They say you never forget your first…
Actually, I’m not sure they do say that about tech conferences.
Regardless, I’ll always be grateful that my first conference experience was such a thoughtful, warm and well-designed one. 2018 was the last year of CSSConf and JSConf AU and I feel really lucky to have had the chance to attend. I hope everyone had the inspiring, positive and fun experience that I did.
This is by no means an exhaustive list of the initiatives taken by the organisers, nor a “guide to hosting inclusive events” — something that I would be completely unqualified to write about. These are just some of the things that I noticed that helped make the event inclusive and enjoyable.
1. Diverse speakers
I didn’t go to a tech conference to hear from people exactly like me. Engaging with new ideas from a variety of perspectives was literally the entire point of the exercise, and the lineup did not let anyone down.
2. A clearly communicated, enforceable Code of Conduct
I had read the Code of Conduct three or four times before I even turned up to the event, as it was constantly referenced in email and social media messages. At the start of each event it was highlighted and made exceedingly clear that it wasn’t just a piece of paper — it was a real commitment to creating a welcoming environment, and the team was serious about enforcing it.
3. Gender-neutral bathrooms
It’s 2018, and gender-neutral bathrooms are finally, thankfully becoming more common. CSSConf / JSConfAU went the extra mile and provided items like pads, make-up wipes, and floss in all bathrooms. I’m sure that thoughtful touches like this go a long way.
A sign on the door of each bathroom read something like:
If you think a stranger’s gender doesn’t match the sign on the door, follow these steps:
1. Don’t worry about it, they know better than you.
I think this was was originally inspired by the University of Bristol’s LGBT+ Society. For the record, the signs were properly referenced, so I’m trying to reference it here — I just didn’t snap a photo, so can’t be sure 😅
4. Genuine catering for dietary requirements
I’m vegan. Part of being vegan is accepting that while you can control your own choices, in situations such as catered events you are in the hands of other people, and many of them just don’t care enough to provide an option that will leave you feeling satisfied. That’s if they provide an option at all, which definitely isn’t guaranteed — especially at “pizza and beer” meetups.
At CSSConf and JSConf AU all dietary requirements were covered, and not just in a tick-the-box sense. Genuine care and attention was put in. Put simply, the food was delicious, nutritious and there was enough of it. This is still a novelty for me at tech events!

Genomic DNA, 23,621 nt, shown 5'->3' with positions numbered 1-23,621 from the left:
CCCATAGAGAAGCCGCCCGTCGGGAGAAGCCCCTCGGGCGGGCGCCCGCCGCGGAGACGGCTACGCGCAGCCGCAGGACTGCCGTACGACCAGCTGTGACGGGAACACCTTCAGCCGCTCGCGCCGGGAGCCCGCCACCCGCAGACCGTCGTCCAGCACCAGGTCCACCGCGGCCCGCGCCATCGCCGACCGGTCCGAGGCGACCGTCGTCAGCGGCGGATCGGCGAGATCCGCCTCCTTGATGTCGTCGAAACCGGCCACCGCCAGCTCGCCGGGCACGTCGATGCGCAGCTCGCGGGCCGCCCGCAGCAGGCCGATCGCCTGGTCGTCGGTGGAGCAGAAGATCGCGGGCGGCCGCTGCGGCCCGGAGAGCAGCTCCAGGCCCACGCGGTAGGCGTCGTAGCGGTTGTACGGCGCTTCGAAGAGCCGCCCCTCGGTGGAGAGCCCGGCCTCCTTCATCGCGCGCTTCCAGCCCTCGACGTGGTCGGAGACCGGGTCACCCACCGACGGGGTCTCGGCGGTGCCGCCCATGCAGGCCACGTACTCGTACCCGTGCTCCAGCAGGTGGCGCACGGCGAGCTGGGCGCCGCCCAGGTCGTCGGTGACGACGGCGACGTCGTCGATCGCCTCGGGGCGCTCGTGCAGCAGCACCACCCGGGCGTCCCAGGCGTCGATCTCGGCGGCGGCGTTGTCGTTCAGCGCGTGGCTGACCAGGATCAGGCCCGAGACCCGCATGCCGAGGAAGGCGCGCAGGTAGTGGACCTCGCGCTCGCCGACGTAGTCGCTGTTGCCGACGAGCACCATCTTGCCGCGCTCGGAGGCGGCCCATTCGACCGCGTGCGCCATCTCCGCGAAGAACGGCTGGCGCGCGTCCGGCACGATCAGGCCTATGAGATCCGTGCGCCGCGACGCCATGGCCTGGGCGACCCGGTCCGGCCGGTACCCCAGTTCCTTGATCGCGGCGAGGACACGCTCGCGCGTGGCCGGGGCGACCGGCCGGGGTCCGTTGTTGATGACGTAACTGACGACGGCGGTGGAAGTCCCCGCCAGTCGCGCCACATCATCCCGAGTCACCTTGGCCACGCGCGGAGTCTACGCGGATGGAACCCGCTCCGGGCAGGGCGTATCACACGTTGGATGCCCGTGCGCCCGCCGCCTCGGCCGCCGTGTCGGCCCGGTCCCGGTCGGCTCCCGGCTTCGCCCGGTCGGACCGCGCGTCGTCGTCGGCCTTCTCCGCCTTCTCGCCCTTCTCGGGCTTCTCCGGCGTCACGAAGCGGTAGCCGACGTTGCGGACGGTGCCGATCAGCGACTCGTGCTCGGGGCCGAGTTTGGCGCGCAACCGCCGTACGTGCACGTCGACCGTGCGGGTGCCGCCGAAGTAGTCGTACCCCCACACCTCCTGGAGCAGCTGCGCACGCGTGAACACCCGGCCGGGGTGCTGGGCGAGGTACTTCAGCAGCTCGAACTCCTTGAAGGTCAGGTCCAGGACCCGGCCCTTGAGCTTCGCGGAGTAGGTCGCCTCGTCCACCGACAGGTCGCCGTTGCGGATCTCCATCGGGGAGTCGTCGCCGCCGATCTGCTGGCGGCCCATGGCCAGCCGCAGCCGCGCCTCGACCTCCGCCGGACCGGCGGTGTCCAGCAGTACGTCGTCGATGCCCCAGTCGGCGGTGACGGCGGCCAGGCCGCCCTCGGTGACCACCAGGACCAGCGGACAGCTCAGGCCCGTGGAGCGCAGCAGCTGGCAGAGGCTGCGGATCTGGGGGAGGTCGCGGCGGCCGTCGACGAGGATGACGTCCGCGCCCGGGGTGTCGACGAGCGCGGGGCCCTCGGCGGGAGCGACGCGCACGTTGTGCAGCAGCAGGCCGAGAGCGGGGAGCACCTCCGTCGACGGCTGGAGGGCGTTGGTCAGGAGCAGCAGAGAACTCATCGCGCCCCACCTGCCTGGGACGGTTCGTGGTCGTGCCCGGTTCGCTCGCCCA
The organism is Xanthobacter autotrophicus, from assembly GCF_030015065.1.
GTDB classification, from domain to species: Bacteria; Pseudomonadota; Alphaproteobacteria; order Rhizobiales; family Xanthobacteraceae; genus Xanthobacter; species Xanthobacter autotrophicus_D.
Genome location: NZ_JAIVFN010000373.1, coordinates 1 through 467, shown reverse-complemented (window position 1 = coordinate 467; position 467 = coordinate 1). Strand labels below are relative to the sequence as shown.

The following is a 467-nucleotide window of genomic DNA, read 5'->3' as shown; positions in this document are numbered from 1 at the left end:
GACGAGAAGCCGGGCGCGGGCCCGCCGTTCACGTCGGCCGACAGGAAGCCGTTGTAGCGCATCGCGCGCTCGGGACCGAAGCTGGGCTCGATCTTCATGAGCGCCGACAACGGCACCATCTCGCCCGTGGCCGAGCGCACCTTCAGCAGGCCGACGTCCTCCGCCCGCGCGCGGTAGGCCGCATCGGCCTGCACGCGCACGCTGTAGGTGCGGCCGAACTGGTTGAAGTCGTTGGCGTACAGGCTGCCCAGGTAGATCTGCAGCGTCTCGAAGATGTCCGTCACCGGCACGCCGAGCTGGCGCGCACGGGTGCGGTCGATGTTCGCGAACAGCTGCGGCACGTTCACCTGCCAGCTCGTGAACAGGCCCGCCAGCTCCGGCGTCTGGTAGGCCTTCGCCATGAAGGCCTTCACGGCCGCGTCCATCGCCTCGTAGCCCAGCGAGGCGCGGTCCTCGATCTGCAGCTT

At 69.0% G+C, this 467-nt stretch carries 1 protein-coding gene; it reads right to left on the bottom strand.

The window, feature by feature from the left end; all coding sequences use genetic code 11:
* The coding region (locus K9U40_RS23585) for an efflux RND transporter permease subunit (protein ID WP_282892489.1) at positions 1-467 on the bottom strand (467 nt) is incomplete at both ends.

5. Live captioning of all talks
As is usually the case with inclusive design, this didn’t just improve the experience for those with a disability. There were many times where I looked to the live-caption screens when I didn’t quite catch what a speaker said, or I encountered a word that I didn’t know.
6. Not pushing drinking culture
The team went beyond providing non-alcoholic drink options at the after-parties, creating spaces that didn’t rely on drinking to be fun. Multi-player arcade games and a wide variety of board games helped attendees to meet each other and enjoy being in a group. I spoke to multiple people at the JSConf after-party who were still there past 11pm who hadn’t been drinking — in general, it just wasn’t a super boozey event.
Karaoke on the final night of JSConf might have suggested otherwise… but I definitely believe the fun was fueled far more by good vibes than by alcohol!
7. A really simple media policy
There were colored lanyards for attendees to indicate their comfort level with being photographed:
- Black: ask beforehand
- Green: fine to photograph
- Red: do not photograph
Simple, but so effective.
8. Quiet spaces and live-streamed talks
This is really two points in one, but I wanted to group them thematically.
Conferences are full-on, and there are many reasons why someone might not be able to spend the whole time in the main room. It’s so great that there were quiet spaces where someone can take a break, answer work messages, review that urgent pull request… or just pretend that they have something on because they don’t have the energy at this very moment to approach new people. Maybe that last one was just me 🙃
Live streaming the talks on TVs around the venue allowed people to take that phone call and still catch most of a talk, or maybe just watch the talk from a different perspective with a fresh coffee in hand.
Thank you to everyone involved with organising and running these events.
It’s no accident that these conferences felt the way that they did. They were designed and facilitated purposefully and attentively, at great expense of time and effort. Good design is often invisible, so there are undoubtedly a million other things that were thought about and woven into the conference experience that I haven’t mentioned.
It should also be noted that there was also a fantastic Opportunity Program that gave the chance for many individuals who couldn’t attend otherwise to experience the conference (and the associated career benefits that come along with attendance). I didn’t focus on this as I am fortunate enough to have not needed it, but it’s extremely important and a wonderful thing to see championed.
I’ll leave this article on the same note that each conference was left on: it’s everyone’s responsibility to foster a welcoming community. Thank you to CSSConf and JSConf AU for setting the bar high and providing an amazing example to follow.